You may associate workers’ compensation with immediate injuries that employees sustain while on the job, such as a fall or a lifting injury. Those types of injuries are easy to trace back to an exact moment and place, so it’s clearer to employees in those situations when to file a claim, but what about work-related injuries or diseases that creep up later in life?
Statute Before Filing A Claim
When filing a workers’ compensation claim, it’s important to be familiar with the statute of limitations, or designated period of time a legal claim can be filed within, in your state. Generally in Ohio, you have two years from the date of injury to file a claim. However, there are certain exceptions to the rule.
One of these exceptions is for occupational diseases such as coal worker’s pneumoconiosis (also known as black lung disease) that arise over a lengthy period of time. For these cases, the statute of limitations is six months from the date the disease was diagnosed as work-related or one year from the date you were fully disabled from the injury, whichever one is longer.
Another exception is for self-insured employers, who can pay employee’s medical bills without filing a claim, which makes the statue different in those cases.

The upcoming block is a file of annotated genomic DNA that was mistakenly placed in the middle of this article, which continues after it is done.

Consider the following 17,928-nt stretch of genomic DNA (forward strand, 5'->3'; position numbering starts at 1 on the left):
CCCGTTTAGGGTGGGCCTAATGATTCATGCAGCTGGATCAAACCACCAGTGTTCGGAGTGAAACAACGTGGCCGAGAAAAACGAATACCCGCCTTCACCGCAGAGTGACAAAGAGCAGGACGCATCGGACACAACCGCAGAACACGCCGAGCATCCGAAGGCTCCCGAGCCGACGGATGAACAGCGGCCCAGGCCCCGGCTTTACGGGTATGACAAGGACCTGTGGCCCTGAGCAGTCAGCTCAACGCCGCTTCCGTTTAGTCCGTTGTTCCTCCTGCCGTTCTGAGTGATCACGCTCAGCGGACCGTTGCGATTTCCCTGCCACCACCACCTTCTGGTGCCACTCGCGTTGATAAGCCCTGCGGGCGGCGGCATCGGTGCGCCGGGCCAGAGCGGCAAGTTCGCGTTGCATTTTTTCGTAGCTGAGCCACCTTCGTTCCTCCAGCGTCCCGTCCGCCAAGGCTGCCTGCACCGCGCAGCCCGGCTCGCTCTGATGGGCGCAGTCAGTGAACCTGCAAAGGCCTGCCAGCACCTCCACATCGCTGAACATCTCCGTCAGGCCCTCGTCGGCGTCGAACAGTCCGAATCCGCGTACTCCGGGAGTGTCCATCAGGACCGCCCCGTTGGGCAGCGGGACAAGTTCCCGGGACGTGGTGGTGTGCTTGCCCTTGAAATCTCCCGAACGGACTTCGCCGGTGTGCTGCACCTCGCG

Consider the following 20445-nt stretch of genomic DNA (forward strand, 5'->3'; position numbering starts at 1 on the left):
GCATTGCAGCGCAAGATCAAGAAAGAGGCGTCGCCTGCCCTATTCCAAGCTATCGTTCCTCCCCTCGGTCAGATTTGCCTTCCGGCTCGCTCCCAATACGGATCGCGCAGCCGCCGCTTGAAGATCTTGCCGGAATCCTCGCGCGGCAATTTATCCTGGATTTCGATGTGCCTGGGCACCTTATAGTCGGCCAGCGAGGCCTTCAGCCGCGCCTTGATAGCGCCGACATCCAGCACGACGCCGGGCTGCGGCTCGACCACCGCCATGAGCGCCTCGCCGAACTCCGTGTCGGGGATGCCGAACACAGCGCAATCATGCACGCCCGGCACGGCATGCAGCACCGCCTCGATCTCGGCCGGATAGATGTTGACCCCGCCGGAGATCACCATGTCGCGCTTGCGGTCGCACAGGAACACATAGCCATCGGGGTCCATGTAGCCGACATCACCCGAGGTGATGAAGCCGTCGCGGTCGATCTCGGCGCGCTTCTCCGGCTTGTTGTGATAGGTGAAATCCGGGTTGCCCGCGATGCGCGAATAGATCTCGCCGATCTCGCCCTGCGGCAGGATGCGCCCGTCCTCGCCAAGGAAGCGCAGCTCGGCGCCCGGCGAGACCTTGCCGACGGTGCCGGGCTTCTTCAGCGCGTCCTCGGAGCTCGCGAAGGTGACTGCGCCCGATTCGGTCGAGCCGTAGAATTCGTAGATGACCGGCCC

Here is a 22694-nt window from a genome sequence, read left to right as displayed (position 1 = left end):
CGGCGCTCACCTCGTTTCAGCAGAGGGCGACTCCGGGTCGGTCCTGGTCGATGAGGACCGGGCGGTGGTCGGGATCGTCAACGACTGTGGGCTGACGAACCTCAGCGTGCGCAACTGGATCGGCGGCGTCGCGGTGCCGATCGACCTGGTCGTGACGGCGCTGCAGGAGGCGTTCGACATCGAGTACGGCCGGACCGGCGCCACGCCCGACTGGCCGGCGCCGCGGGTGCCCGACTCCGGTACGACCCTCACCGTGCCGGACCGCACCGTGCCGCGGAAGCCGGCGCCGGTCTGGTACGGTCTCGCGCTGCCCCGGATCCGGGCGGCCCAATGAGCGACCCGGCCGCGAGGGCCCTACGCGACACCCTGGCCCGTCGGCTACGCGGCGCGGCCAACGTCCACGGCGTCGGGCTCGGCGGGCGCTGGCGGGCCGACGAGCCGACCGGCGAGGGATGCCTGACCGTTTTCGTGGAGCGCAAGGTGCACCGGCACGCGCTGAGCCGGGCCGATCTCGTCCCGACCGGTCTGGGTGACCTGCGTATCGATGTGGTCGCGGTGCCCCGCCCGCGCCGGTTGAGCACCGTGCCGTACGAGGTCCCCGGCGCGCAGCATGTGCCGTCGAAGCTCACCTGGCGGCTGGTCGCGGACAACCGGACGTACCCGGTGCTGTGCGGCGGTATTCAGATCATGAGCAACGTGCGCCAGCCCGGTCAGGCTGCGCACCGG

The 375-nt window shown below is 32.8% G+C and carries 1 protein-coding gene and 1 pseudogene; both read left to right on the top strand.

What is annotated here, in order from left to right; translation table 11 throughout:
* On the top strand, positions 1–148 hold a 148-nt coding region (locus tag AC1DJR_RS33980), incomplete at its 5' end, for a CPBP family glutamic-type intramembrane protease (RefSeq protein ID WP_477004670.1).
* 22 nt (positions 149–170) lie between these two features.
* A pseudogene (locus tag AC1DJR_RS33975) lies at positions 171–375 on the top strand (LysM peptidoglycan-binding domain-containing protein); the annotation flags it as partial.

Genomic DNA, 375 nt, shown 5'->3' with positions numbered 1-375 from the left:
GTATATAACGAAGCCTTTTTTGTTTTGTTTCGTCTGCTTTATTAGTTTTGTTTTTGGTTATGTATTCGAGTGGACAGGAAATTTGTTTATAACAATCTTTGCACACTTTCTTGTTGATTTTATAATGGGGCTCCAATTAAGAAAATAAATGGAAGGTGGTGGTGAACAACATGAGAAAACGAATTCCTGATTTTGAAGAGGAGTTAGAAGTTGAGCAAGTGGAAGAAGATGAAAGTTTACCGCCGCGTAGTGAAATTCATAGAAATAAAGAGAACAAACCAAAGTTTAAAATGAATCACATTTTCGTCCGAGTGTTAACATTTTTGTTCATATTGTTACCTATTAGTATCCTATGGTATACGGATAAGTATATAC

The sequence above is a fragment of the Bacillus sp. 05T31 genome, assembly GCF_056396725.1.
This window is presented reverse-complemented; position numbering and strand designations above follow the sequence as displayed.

There are many more exceptions to the rules regarding statute of limitations, so it’s highly advisable you contact Bentoff & Duber to discuss your situation.
Statute Once Claim is Filed
Once the claim is filed, there is a five-year statute of limitations from the date the claim is filed. This could be considered a “rolling” statute of limitations because it is five years from the last date that the employer pays any compensation. This can be extended if there are payments made in your claim or other awards paid after the original date of injury.
We hope this helps clarify the Ohio statute of limitations for workers’ compensation cases, but if you’ve been hurt at work, you should contact an experienced lawyer to help you navigate through the different rules and laws surrounding your claim.
About the author: Brandon Duber, a Partner with Bentoff & Duber Co., LPA, is a lawyer with proven experience in the courtroom and expertise in the areas of workers’ compensation, criminal defense, personal injury and medical malpractice law. He received his B.A. from Skidmore College in Saratoga Springs, NY and his J.D. from The Case Western Reserve University School of Law in Cleveland, OH.